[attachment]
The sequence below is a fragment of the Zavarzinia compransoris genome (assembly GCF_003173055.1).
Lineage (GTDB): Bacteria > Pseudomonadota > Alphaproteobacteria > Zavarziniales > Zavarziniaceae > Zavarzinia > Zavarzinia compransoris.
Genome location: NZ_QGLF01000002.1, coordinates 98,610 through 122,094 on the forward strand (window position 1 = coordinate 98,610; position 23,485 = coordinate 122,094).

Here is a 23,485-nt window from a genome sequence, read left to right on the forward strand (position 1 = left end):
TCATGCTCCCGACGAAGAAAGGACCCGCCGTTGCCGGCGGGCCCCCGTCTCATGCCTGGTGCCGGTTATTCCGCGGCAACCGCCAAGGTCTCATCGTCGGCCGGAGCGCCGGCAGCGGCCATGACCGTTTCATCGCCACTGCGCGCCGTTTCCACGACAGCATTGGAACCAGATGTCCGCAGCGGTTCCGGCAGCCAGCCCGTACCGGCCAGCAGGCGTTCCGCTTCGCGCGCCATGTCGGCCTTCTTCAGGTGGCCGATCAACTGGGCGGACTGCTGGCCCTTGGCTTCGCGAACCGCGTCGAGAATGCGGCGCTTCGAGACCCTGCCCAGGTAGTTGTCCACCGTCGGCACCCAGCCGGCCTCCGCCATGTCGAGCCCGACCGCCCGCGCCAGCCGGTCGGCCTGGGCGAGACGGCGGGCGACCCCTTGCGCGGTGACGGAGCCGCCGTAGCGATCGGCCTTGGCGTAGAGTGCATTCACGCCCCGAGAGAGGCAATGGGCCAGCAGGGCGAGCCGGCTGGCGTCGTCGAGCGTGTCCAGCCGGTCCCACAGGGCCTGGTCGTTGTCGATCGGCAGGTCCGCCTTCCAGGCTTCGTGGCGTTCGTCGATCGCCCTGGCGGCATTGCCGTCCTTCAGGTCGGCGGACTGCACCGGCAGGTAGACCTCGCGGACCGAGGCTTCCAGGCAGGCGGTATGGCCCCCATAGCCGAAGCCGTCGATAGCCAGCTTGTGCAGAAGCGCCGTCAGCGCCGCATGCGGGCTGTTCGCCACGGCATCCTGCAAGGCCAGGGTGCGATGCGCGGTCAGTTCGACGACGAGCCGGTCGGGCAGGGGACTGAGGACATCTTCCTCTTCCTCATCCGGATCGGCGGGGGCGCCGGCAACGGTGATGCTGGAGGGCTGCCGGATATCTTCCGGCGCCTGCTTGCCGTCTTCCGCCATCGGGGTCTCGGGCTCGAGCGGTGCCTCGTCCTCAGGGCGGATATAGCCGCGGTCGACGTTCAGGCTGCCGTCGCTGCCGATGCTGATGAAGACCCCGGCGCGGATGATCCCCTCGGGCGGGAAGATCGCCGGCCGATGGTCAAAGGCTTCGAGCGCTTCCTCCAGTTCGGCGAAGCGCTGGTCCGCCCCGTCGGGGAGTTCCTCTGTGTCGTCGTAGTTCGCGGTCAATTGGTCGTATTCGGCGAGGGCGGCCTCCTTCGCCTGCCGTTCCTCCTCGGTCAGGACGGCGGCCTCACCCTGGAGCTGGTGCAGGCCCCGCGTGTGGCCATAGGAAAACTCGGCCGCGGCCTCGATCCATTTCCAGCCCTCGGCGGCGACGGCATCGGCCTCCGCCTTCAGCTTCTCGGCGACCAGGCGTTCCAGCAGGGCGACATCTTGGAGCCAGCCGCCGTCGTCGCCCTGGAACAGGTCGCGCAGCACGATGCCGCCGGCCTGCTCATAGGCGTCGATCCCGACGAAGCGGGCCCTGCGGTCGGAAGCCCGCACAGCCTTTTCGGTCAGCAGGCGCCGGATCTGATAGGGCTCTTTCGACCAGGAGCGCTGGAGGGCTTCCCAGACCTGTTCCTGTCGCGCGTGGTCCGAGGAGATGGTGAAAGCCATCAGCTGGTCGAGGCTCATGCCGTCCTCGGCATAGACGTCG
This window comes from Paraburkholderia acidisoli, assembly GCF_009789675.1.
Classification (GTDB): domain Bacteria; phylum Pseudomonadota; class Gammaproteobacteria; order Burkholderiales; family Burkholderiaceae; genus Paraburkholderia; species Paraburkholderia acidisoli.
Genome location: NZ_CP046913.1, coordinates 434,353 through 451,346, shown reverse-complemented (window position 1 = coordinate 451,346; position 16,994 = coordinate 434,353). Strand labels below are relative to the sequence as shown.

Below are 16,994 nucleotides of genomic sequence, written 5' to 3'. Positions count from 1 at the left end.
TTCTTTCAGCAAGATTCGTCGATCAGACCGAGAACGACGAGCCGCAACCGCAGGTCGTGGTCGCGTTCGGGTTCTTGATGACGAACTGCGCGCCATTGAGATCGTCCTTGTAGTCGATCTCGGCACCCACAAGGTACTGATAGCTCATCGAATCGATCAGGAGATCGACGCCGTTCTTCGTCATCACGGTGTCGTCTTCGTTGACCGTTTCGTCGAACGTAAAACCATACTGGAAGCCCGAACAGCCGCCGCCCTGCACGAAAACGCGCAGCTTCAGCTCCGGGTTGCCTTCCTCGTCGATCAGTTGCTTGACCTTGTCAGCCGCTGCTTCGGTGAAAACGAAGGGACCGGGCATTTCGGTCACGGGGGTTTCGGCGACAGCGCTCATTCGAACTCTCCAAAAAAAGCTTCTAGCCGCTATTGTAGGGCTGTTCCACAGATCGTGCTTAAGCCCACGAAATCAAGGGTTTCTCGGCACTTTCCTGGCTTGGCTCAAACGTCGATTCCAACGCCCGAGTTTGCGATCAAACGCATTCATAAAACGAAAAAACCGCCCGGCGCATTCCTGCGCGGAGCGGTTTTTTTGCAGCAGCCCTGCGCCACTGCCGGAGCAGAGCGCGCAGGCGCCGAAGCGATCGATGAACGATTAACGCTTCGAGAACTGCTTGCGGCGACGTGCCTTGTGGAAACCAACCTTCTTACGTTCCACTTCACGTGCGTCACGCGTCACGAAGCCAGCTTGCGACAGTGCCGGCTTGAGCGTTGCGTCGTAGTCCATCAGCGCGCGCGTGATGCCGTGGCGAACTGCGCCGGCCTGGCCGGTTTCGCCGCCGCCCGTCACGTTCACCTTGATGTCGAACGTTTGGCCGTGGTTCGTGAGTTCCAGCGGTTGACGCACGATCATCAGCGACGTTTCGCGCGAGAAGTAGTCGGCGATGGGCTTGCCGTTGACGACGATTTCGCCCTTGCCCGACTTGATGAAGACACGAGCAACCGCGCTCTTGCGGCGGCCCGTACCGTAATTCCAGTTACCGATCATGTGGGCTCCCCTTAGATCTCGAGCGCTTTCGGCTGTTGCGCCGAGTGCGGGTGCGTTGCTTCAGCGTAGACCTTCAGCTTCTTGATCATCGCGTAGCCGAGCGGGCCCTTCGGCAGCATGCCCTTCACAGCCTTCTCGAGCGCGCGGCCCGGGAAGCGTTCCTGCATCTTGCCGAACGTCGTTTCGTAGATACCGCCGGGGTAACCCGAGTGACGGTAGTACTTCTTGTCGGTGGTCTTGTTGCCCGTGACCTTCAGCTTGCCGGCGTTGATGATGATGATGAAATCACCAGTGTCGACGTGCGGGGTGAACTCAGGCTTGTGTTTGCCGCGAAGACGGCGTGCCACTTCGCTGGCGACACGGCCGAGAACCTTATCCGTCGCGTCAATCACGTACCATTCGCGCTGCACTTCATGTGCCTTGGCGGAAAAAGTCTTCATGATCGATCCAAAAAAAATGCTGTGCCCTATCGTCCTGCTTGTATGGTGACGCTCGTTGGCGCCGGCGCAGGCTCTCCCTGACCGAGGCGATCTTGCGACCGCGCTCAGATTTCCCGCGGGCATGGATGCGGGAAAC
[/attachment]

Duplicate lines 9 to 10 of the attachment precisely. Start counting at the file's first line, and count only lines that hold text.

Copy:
Below are 16,994 nucleotides of genomic sequence, written 5' to 3'. Positions count from 1 at the left end.
TTCTTTCAGCAAGATTCGTCGATCAGACCGAGAACGACGAGCCGCAACCGCAGGTCGTGGTCGCGTTCGGGTTCTTGATGACGAACTGCGCGCCATTGAGATCGTCCTTGTAGTCGATCTCGGCACCCACAAGGTACTGATAGCTCATCGAATCGATCAGGAGATCGACGCCGTTCTTCGTCATCACGGTGTCGTCTTCGTTGACCGTTTCGTCGAACGTAAAACCATACTGGAAGCCCGAACAGCCGCCGCCCTGCACGAAAACGCGCAGCTTCAGCTCCGGGTTGCCTTCCTCGTCGATCAGTTGCTTGACCTTGTCAGCCGCTGCTTCGGTGAAAACGAAGGGACCGGGCATTTCGGTCACGGGGGTTTCGGCGACAGCGCTCATTCGAACTCTCCAAAAAAAGCTTCTAGCCGCTATTGTAGGGCTGTTCCACAGATCGTGCTTAAGCCCACGAAATCAAGGGTTTCTCGGCACTTTCCTGGCTTGGCTCAAACGTCGATTCCAACGCCCGAGTTTGCGATCAAACGCATTCATAAAACGAAAAAACCGCCCGGCGCATTCCTGCGCGGAGCGGTTTTTTTGCAGCAGCCCTGCGCCACTGCCGGAGCAGAGCGCGCAGGCGCCGAAGCGATCGATGAACGATTAACGCTTCGAGAACTGCTTGCGGCGACGTGCCTTGTGGAAACCAACCTTCTTACGTTCCACTTCACGTGCGTCACGCGTCACGAAGCCAGCTTGCGACAGTGCCGGCTTGAGCGTTGCGTCGTAGTCCATCAGCGCGCGCGTGATGCCGTGGCGAACTGCGCCGGCCTGGCCGGTTTCGCCGCCGCCCGTCACGTTCACCTTGATGTCGAACGTTTGGCCGTGGTTCGTGAGTTCCAGCGGTTGACGCACGATCATCAGCGACGTTTCGCGCGAGAAGTAGTCGGCGATGGGCTTGCCGTTGACGACGATTTCGCCCTTGCCCGACTTGATGAAGACACGAGCAACCGCGCTCTTGCGGCGGCCCGTACCGTAATTCCAGTTACCGATCATGTGGGCTCCCCTTAGATCTCGAGCGCTTTCGGCTGTTGCGCCGAGTGCGGGTGCGTTGCTTCAGCGTAGACCTTCAGCTTCTTGATCATCGCGTAGCCGAGCGGGCCCTTCGGCAGCATGCCCTTCACAGCCTTCTCGAGCGCGCGGCCCGGGAAGCGTTCCTGCATCTTGCCGAACGTCGTTTCGTAGATACCGCCGGGGTAACCCGAGTGACGGTAGTACTTCTTGTCGGTGGTCTTGTTGCCCGTGACCTTCAGCTTGCCGGCGTTGATGATGATGATGAAATCACCAGTGTCGACGTGCGGGGTGAACTCAGGCTTGTGTTTGCCGCGAAGACGGCGTGCCACTTCGCTGGCGACACGGCCGAGAACCTTATCCGTCGCGTCAATCACGTACCATTCGCGCTGCACTTCATGTGCCTTGGCGGAAAAAGTCTTCATGATCGATCCAAAAAAAATGCTGTGCCCTATCGTCCTGCTTGTATGGTGACGCTCGTTGGCGCCGGCGCAGGCTCTCCCTGACCGAGGCGATCTTGCGACCGCGCTCAGATTTCCCGCGGGCATGGATGCGGGAAAC